Sun Pharmaceutical Industries (Europe) B.V. v. Novartis AG and Novartis Pharma GmbH, District Court of The Hague, The Netherlands, 25 November 2015, Case file number: C/09/469148 / HA ZA 14-770.
In January of this year the Court of Appeal of The Hague in preliminary injunction proceedings held Sun liable for indirect infringement of Novartis’ Swiss type claim on (in short) the use of zoledronic acid in a specific dosage range, form and regime for the treatment of osteoporosis, despite the fact that Sun was marketing its generic zoledronic acid under a skinny label on which the patented indication was carved out.
In these proceedings on the merits the District Court ruled otherwise. The District Court established that the claims which have been invoked by Novartis are ‘purpose limited process claims’ which comprise the distinctive element ‘in the preparation of a medicament’. In the chain after the supply of the medicament by Sun no one is actually applying the claimed process, i.e. ‘the preparation’.
Novartis’ reasoning that applying the claimed invention, ‘manufacturing’ should be considered the same as providing a purpose to the medicament (product) only holds ground if a Swiss type claim is considered as ‘a purpose limited product’, which is true for EPC 2000 claims, but not for the claims as invoked by Novartis in these proceedings. Therefore the Court rules that there is no indirect infringement.
The court grants Novartis the opportunity to further substantiate its claim for direct infringement and Sun is allowed to respond and to substantiate its defense to the alledged direct infringement claims of Novartis.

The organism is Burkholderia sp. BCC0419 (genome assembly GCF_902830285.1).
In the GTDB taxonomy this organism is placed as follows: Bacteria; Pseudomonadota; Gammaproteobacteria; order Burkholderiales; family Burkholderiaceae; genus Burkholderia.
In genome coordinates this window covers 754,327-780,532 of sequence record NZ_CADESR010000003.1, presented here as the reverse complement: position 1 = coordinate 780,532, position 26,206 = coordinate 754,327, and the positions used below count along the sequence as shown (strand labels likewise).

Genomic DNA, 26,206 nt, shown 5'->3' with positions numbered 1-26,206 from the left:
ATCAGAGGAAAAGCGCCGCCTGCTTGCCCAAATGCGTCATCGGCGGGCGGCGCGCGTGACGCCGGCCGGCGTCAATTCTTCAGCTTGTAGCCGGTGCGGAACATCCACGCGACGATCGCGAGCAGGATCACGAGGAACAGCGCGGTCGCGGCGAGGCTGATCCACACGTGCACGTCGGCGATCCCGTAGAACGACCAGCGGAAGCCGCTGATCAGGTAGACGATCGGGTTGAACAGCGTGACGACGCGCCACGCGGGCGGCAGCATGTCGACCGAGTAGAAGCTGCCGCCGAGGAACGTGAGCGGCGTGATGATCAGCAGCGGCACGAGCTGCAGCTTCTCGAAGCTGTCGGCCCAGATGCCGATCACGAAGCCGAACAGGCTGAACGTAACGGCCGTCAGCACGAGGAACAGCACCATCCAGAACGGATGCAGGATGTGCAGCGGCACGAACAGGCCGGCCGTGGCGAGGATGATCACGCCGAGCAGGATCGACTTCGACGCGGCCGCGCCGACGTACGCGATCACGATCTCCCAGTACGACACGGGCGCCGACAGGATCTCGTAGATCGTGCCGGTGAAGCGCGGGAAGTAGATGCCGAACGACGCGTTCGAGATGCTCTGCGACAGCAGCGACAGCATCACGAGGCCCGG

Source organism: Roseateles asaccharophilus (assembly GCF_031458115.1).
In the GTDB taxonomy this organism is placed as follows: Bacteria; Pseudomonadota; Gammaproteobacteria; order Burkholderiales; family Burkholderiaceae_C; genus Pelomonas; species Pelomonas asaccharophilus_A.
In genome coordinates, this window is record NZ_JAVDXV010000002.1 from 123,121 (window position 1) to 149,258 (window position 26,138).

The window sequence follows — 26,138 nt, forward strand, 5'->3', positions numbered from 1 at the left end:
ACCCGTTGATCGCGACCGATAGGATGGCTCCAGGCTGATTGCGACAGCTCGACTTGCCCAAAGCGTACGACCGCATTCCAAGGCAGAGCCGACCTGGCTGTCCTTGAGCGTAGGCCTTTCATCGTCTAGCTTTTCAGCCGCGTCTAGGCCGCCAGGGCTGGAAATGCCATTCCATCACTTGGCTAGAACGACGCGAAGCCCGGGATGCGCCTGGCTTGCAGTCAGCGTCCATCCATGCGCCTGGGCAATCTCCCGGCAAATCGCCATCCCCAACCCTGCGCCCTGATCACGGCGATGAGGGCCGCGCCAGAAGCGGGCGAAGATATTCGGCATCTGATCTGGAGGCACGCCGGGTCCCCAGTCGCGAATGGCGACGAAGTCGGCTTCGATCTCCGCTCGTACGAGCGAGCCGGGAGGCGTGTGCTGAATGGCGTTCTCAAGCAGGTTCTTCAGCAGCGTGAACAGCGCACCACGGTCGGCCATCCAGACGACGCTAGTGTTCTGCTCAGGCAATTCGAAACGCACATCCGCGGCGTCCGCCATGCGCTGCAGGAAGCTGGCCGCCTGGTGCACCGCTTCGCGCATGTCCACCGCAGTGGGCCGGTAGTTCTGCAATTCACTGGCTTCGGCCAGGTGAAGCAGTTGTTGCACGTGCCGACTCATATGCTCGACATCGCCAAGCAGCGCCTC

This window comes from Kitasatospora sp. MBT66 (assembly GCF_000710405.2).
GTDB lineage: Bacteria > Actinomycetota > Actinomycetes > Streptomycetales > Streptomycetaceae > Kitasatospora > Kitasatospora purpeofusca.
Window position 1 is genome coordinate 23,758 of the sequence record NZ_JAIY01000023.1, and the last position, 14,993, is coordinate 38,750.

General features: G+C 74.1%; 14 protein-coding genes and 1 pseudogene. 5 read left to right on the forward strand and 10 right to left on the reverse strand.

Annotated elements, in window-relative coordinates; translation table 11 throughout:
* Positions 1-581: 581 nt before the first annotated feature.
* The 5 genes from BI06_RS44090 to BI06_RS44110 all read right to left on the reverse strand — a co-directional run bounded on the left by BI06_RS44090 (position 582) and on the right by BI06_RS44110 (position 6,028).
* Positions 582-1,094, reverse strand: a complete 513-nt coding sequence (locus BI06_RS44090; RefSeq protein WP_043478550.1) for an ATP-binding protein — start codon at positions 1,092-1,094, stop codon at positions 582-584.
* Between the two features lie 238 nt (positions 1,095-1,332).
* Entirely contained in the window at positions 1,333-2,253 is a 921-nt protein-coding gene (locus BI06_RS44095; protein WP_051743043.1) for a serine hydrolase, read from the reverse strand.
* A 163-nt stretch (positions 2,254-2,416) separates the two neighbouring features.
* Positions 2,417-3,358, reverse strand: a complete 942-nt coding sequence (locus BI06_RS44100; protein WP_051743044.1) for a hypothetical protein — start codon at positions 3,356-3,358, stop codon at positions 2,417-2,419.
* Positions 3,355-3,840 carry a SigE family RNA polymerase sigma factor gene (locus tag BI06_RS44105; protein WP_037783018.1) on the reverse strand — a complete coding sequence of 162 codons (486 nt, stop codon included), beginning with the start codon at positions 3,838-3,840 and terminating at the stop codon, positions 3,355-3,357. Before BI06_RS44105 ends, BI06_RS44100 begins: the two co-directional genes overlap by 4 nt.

Contrary to the ruling of the District Court in preliminary proceedings, the English High Court (Arnold J) and the English Court of Appeal (Floyd LJ) the Court is of the opinion that Novartis’ claim for priority on the basis of US 689 is justified, which keeps potentially novelty destroying (targetted at claim 7) document Reid in the prior art. Sun did not bring forward any independent arguments which could lead to a unfounded claim of priority for claim 1 to 6. The new arguments in this respect, which have only been produced by Sun not earlier than during the oral hearing, were not accepted a contrary to the principles of due process.
Alos Sun’s claim for lack of inventive step (re claim 7) was dismissed. The Court ruled that WO 421 is not the most promising spring board, but if it were, the skilled person would not come to the invention without inventive step, beacuse the prior art does not contain any pointers for applying specific zoledronic acid for the treatment of osteoporosis by intravenous application in a dosing range of 2-10 mg and a interval of a year. Sun’s new inventive steps arguments as brought forward only for the first time during the oral hearing, which were based on prior art document ‘The Pink Sheet’ as closest prior art, were not accepted as contrary to the principles of due process.
Read the decision (in Dutch) here.
Head note: Wim Maas, Taylor Wessing